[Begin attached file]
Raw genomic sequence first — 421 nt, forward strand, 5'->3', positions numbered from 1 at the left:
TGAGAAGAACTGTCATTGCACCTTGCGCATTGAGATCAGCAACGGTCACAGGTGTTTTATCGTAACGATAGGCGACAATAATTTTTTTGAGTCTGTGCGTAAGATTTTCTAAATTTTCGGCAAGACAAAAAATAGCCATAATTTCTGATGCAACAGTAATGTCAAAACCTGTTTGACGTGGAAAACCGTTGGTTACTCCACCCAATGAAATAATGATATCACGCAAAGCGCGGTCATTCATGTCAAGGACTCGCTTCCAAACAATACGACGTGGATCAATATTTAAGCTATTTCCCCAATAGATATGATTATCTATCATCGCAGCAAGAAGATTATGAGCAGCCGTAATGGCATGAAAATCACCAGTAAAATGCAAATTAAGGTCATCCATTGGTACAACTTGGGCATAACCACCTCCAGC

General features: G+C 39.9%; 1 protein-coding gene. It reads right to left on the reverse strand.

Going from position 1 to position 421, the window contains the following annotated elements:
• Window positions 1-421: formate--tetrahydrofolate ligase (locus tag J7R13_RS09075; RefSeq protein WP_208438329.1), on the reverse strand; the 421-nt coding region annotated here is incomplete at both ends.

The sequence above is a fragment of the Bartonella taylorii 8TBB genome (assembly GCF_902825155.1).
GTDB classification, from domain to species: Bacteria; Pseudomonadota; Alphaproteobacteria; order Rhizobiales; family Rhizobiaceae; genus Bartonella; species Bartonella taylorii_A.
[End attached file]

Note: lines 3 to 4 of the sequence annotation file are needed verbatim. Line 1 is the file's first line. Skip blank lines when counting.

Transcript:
General features: G+C 39.9%; 1 protein-coding gene. It reads right to left on the reverse strand.

Going from position 1 to position 421, the window contains the following annotated elements: